Keywords:  Endoplasmic reticulum stress; Oxidative stress; Pulmonary artery smooth muscle cell; Pulmonary hypertension; Pulmonary vascular remodeling; Sarcoplasmic/endoplasmic reticulum Ca2+ ATPase
  3. Nat Commun. 2022 Jun 02. 13(1): 3081
      Some misfolded protein conformations can bypass proteostasis machinery and remain soluble in vivo. This is an unexpected observation, as cellular quality control mechanisms should remove misfolded proteins. Three questions, then, are: how do long-lived, soluble, misfolded proteins bypass proteostasis? How widespread are such misfolded states? And how long do they persist? We address these questions using coarse-grain molecular dynamics simulations of the synthesis, termination, and post-translational dynamics of a representative set of cytosolic E. coli proteins. We predict that half of proteins exhibit misfolded subpopulations that bypass molecular chaperones, avoid aggregation, and will not be rapidly degraded, with some misfolded states persisting for months or longer. The surface properties of these misfolded states are native-like, suggesting they will remain soluble, while self-entanglements make them long-lived kinetic traps. In terms of function, we predict that one-third of proteins can misfold into soluble less-functional states. For the heavily entangled protein glycerol-3-phosphate dehydrogenase, limited-proteolysis mass spectrometry experiments interrogating misfolded conformations of the protein are consistent with the structural changes predicted by our simulations. These results therefore provide an explanation for how proteins can misfold into soluble conformations with reduced functionality that can bypass proteostasis, and indicate, unexpectedly, this may be a wide-spread phenomenon.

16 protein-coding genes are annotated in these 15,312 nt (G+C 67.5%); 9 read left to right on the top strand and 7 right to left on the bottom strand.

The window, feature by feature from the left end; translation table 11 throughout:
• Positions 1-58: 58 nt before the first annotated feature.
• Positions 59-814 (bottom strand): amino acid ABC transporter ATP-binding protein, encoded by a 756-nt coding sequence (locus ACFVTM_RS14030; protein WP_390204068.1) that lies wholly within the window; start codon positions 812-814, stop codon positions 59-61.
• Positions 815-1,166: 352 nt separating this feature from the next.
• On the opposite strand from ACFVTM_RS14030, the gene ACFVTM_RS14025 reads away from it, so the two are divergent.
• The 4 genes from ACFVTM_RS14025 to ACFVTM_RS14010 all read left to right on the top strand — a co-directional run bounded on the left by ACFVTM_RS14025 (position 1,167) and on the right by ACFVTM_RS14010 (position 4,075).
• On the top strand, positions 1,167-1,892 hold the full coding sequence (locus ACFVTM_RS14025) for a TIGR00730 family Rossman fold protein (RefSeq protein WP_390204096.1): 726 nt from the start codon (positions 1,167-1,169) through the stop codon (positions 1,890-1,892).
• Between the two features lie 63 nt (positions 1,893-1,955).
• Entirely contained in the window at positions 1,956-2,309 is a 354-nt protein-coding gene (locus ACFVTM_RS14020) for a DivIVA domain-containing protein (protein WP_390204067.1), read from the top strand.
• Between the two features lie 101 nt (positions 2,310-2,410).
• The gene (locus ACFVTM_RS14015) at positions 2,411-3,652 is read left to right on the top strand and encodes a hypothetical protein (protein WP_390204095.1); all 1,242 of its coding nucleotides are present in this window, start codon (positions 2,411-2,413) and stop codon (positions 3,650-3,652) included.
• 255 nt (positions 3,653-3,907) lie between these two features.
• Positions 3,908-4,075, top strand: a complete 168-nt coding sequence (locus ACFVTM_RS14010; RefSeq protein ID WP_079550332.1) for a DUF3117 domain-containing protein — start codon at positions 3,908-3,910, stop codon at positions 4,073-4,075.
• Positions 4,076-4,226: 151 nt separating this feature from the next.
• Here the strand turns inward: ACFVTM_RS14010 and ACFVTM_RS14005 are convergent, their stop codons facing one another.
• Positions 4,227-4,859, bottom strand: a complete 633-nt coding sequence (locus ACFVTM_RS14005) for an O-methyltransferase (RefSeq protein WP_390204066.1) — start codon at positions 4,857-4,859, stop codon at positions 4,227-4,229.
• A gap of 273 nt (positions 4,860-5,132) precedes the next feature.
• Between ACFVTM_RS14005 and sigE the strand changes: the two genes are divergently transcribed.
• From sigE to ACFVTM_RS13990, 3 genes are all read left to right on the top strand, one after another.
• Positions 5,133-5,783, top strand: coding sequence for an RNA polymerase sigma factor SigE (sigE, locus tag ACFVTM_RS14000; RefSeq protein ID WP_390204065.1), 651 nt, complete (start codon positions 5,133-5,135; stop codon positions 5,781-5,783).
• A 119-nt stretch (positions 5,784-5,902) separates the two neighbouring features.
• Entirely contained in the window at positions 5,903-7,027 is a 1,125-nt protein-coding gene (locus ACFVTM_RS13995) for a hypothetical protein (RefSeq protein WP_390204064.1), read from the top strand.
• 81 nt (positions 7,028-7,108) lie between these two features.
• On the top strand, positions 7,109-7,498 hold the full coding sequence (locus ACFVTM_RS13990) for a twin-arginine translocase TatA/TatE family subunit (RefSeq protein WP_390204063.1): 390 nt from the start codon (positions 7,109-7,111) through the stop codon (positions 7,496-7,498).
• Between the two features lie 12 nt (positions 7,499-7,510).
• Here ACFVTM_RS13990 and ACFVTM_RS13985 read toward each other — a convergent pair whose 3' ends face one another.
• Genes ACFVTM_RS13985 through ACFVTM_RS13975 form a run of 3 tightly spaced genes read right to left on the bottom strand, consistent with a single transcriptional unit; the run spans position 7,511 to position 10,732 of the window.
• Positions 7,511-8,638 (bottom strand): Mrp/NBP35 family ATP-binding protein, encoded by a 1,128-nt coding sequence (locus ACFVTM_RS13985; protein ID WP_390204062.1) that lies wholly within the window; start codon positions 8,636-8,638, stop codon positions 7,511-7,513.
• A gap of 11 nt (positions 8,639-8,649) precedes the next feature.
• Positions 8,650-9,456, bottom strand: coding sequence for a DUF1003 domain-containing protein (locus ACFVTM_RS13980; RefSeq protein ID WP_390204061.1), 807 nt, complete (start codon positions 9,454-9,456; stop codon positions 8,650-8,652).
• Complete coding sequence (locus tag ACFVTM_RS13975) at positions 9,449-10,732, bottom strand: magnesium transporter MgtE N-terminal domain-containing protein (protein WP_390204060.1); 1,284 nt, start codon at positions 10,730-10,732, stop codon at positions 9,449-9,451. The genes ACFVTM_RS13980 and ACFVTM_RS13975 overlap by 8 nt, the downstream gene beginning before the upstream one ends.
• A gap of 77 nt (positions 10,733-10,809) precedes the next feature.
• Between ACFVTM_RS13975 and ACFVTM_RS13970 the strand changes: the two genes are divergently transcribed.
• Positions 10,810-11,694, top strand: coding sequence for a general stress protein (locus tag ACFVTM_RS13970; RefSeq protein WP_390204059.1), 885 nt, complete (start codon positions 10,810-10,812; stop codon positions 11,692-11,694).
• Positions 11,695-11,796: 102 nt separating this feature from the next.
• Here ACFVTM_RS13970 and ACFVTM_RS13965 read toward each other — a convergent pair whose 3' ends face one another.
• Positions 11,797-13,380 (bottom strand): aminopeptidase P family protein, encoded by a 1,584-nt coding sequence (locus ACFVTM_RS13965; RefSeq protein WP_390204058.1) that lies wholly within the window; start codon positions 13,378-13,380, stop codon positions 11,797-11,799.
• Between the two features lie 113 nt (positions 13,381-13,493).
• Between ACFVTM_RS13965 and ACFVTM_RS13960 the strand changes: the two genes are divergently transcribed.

4. Trends Cell Biol. 2022 May 25. pii: S0962-8924(22)00115-5. [Epub ahead of print]
      DNA single-strand breaks (SSBs) are amongst the commonest DNA lesions arising in cells, with many tens of thousands induced in each cell each day. SSBs arise not only from exposure to intracellular and environmental genotoxins but also as intermediates of normal DNA metabolic processes, such as the removal of torsional stress in DNA by topoisomerase enzymes and the epigenetic regulation of gene expression by DNA base excision repair (BER). If not rapidly detected and repaired, SSBs can result in RNA polymerase stalling, DNA replication fork collapse, and hyperactivation of the SSB sensor protein poly(ADP-ribose) polymerase 1 (PARP1). The potential impact of unrepaired SSBs is illustrated by the existence of genetic diseases in which proteins involved in SSB repair (SSBR) are mutated, and which are typified by hereditary neurodevelopmental and/or neurodegenerative disease. Here, I review our current understanding of SSBR and its impact on human neurological disease, with a focus on recent developments and concepts.
    Keywords:  DNA strand break; base excision repair; genetic disease; genome stability; neurodegeneration; poly(ADP-ribose) polymerase; single-strand break repair